If you think about it, most of the games we play build certain habits: killing, aiming, projecting force, assessing arcs, timing actions, collecting, exploring, building, forming tribes, seeking understanding. We like to pretend that a lot of these things don’t matter anymore, in civilized society. But they are still applied in many ways beyond basic survival.

A couple generations of kids have now grown up surrounded by games, by these models. To them, seeing the world as a gamer means…goal-oriented behavior – “whats the objective, and how do I get to it?" [Refers to a book, “Got Game" that talks about how to use a gamer's native skills in the corporate world]. Also quantification and preferring simulation to explication. Gamers are heavily driven by collaboration. Today's gamer is one of a group of mixed gender, sitting on a couch, laughing and talking and solving game problems together. It is tens of thousands of gamers on web forums trying to figure out how to get something off the prostitutes in Grand Theft Auto. A very social medium.

"Is this medium in fact eating the world? 100% of kids age 6-10 are gamers. The kid who isn’t a gamer? Get him into therapy, he is out of step with his age group."

57% of 50-year olds in the UK are gamers too.

So where are games going? There are 2 kinds of video games today: incredibly expensive subpar Pixar-wannabe shoot-the-alien kinds of things, and 90% of them won’t break even. Then there are “pure” games, which are basically "whack the penguin" plus some dressing. One path leads to the holodeck – what academic 'narratologists' call a new form of narrative media, making use of the techniques of traditional storytelling. The other path leads to the models model. Sim city…Tetris to the nth degree. One swallows the other. Models eat the holodeck.

Games aren’t stories, all those legislators that don’t like the content of games are missing the point. Games are models. We can imagine some really big models…can there be a metaverse? When Bill Gibson said 'cyberspace', we misappropriated the word and hung it on the web. When Neal Stephenson said metaverse, we said oh, that's a 3D web. Wrong. The metaverse is a really giant hyperextended game of Quake. It’s a model.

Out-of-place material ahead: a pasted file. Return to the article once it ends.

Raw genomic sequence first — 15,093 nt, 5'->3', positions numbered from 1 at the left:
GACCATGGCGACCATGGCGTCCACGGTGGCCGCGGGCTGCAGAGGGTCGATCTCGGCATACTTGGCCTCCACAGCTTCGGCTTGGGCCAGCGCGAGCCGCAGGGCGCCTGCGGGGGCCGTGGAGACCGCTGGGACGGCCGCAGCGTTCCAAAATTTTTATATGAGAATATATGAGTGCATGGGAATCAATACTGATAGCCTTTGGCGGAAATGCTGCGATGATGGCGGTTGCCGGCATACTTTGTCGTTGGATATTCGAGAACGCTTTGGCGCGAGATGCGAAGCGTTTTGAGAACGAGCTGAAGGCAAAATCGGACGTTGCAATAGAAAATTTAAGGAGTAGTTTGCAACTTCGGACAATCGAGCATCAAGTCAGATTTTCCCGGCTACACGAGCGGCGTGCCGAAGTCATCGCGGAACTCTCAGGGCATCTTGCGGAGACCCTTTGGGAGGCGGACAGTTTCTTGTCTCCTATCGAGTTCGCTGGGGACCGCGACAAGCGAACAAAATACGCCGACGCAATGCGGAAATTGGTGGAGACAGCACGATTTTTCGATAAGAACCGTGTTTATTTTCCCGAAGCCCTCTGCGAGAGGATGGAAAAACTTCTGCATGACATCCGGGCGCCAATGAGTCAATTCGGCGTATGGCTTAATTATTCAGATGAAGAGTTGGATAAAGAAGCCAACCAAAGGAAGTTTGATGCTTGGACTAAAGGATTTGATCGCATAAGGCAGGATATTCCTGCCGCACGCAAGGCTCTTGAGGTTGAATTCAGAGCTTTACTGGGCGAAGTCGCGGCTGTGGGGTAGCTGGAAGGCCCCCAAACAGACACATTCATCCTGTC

Modern games are composite media, one that starts swallowing up other media. It's easier to imagine every other medium inside games, than to imagine games inside any other medium.

The future of play is ubiquity. The whole world is a game, hey that could be kind of fun ;-)

So your homework assignment is, go home, find a game and play it and see how it makes you think.

Dominic and his friend Sean came to the talk with me, they and two others were the only kids in the entire place. I think they were expecting him to talk more about the games he has designed, but they still seemed to enjoy it. Too bad Raph didn't give them a chance to speak gamer truth to the assembled greybeards ;-)

After the talk I asked Raph what was the hardest problem in game design today. He said cost. In 1985, the best, most graphics intensive game for the most cutting edge platform took 3 man months and $50K. Today, the most graphics rich game for a recent platform costs $35M to make and consumes 150-200 people for a year. He called this 'Moore’s Wall', and referred us to his blog at raphkoster.com. Over there I found a great talk he gave at IBM, Moore's Wall: Technology Advances and Online Game Design which addresses this in depth, I recommend it strongly. Many many other good things on his site as well, be sure to pack a lunch when you go ;-)

Posted by Gene at January 27, 2006 11:56 PM